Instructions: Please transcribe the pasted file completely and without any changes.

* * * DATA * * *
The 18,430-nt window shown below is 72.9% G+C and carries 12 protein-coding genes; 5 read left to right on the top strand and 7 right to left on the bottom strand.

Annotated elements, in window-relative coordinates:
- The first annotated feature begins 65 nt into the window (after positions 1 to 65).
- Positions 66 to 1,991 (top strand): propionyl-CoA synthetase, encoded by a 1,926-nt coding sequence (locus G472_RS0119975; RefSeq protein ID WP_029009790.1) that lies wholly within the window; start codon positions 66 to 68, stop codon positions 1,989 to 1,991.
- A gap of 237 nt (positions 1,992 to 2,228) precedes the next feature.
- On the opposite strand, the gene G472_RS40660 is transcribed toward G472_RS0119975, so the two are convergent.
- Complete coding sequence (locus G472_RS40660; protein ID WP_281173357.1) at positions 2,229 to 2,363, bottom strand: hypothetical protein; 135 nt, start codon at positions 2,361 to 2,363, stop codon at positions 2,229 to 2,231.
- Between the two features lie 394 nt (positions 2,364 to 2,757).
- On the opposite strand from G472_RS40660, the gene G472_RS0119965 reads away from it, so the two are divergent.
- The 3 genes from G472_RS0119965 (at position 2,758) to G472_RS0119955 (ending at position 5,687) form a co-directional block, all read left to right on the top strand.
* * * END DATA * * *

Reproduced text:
The 18,430-nt window shown below is 72.9% G+C and carries 12 protein-coding genes; 5 read left to right on the top strand and 7 right to left on the bottom strand.

Annotated elements, in window-relative coordinates:
- The first annotated feature begins 65 nt into the window (after positions 1 to 65).
- Positions 66 to 1,991 (top strand): propionyl-CoA synthetase, encoded by a 1,926-nt coding sequence (locus G472_RS0119975; RefSeq protein ID WP_029009790.1) that lies wholly within the window; start codon positions 66 to 68, stop codon positions 1,989 to 1,991.
- A gap of 237 nt (positions 1,992 to 2,228) precedes the next feature.
- On the opposite strand, the gene G472_RS40660 is transcribed toward G472_RS0119975, so the two are convergent.
- Complete coding sequence (locus G472_RS40660; protein ID WP_281173357.1) at positions 2,229 to 2,363, bottom strand: hypothetical protein; 135 nt, start codon at positions 2,361 to 2,363, stop codon at positions 2,229 to 2,231.
- Between the two features lie 394 nt (positions 2,364 to 2,757).
- On the opposite strand from G472_RS40660, the gene G472_RS0119965 reads away from it, so the two are divergent.
- The 3 genes from G472_RS0119965 (at position 2,758) to G472_RS0119955 (ending at position 5,687) form a co-directional block, all read left to right on the top strand.